Once, as I was reading a biography of Catherine, I learned that, already in her sixties, she chose a handsome, well-built young man of 27 to be her lover. My daughter Susan came by. I expressed my surprise that Catherine, at such an age, would be interested in a relationship with a 27-year old — I couldn’t see it for myself.
“What would she have to talk to a kid like that about?” I asked.
“Mom, she didn’t need him to talk to. She corresponded with some of the greatest minds in Europe. Talk was not what she wanted him for.”
At times, Susan can be a real pragmatist…..
Well, if I can’t come back as Catherine, perhaps I could come back as someone like Empress Wu, who was born about 625, although I admit I have some problems with how many people she “eliminated” in order to get ahead and protect her territory.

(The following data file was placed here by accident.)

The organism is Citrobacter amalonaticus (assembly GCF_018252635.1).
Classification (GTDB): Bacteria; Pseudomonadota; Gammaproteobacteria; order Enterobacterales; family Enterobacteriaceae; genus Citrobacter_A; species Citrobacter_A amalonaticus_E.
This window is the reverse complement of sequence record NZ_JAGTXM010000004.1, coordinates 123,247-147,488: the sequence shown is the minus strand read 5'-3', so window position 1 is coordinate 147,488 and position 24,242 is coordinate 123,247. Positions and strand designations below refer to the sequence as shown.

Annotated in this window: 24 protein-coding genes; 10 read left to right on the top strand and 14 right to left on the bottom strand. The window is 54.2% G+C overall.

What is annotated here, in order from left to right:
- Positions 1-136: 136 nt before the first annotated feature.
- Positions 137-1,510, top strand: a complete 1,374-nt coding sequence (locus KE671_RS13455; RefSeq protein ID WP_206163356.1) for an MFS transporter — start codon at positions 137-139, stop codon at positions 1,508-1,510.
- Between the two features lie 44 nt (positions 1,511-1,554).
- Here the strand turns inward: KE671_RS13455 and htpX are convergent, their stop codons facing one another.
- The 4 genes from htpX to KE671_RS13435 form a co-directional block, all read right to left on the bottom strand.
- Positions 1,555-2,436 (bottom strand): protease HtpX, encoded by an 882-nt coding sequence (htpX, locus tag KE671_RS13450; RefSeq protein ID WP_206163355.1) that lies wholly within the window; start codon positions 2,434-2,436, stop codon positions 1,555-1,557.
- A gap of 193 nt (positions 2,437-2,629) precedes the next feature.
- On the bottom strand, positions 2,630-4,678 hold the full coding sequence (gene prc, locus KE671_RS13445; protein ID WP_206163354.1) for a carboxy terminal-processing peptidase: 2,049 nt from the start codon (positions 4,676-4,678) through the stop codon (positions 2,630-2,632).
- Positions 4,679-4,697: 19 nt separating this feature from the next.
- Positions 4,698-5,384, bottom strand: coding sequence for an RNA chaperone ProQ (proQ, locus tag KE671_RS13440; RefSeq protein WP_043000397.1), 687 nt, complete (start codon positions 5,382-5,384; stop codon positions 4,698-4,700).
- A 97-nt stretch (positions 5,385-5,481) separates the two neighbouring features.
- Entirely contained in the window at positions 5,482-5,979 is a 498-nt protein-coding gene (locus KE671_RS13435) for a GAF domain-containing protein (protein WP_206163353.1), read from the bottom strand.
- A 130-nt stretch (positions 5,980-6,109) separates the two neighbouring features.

This gal, who became one of the Emperor’s concubines when she was all of 13, probably ‘knew’ his son in a biblical way, for after the Emperor’s death, although she was expected to spend the rest of her life as a nun in a convent (as concubines of Emperors were supposed to), she ended up as one of the concubines of his son, Li Zhi, who became Emperor when his dad died. Now, how do you think she managed that? Especially since at that time and place Li Zhi was something like her step-son and her relationship with him was considered incestuous by Confucian principles. Tsk, tsk.
The Empress Wang was childless. Wu gave birth to a daughter, and it is said she strangled her baby to get rid of the Empress by blaming her with the murder of what was, after all, the Emperor’s own child. It worked! The Empress was brutally murdered and Concubine became Empress. (Keep that in mind should you find yourself in similar circumstances).